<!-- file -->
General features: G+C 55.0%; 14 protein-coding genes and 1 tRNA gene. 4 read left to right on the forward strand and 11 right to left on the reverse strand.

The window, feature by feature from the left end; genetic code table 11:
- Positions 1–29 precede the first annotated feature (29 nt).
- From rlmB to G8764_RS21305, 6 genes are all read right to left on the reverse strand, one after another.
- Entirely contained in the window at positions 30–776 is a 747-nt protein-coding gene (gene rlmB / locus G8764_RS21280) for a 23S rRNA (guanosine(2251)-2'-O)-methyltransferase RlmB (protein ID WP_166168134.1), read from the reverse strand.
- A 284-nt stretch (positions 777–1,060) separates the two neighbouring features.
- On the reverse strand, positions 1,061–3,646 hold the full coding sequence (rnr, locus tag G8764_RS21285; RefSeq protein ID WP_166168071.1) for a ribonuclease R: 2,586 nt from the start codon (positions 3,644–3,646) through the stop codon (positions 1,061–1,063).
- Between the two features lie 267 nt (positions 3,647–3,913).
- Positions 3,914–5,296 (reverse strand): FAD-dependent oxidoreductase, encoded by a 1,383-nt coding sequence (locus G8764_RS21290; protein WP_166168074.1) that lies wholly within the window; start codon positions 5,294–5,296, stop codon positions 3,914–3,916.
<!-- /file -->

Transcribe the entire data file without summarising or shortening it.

General features: G+C 55.0%; 14 protein-coding genes and 1 tRNA gene. 4 read left to right on the forward strand and 11 right to left on the reverse strand.

The window, feature by feature from the left end; genetic code table 11:
- Positions 1–29 precede the first annotated feature (29 nt).
- From rlmB to G8764_RS21305, 6 genes are all read right to left on the reverse strand, one after another.
- Entirely contained in the window at positions 30–776 is a 747-nt protein-coding gene (gene rlmB / locus G8764_RS21280) for a 23S rRNA (guanosine(2251)-2'-O)-methyltransferase RlmB (protein ID WP_166168134.1), read from the reverse strand.
- A 284-nt stretch (positions 777–1,060) separates the two neighbouring features.
- On the reverse strand, positions 1,061–3,646 hold the full coding sequence (rnr, locus tag G8764_RS21285; RefSeq protein ID WP_166168071.1) for a ribonuclease R: 2,586 nt from the start codon (positions 3,644–3,646) through the stop codon (positions 1,061–1,063).
- Between the two features lie 267 nt (positions 3,647–3,913).
- Positions 3,914–5,296 (reverse strand): FAD-dependent oxidoreductase, encoded by a 1,383-nt coding sequence (locus G8764_RS21290; protein WP_166168074.1) that lies wholly within the window; start codon positions 5,294–5,296, stop codon positions 3,914–3,916.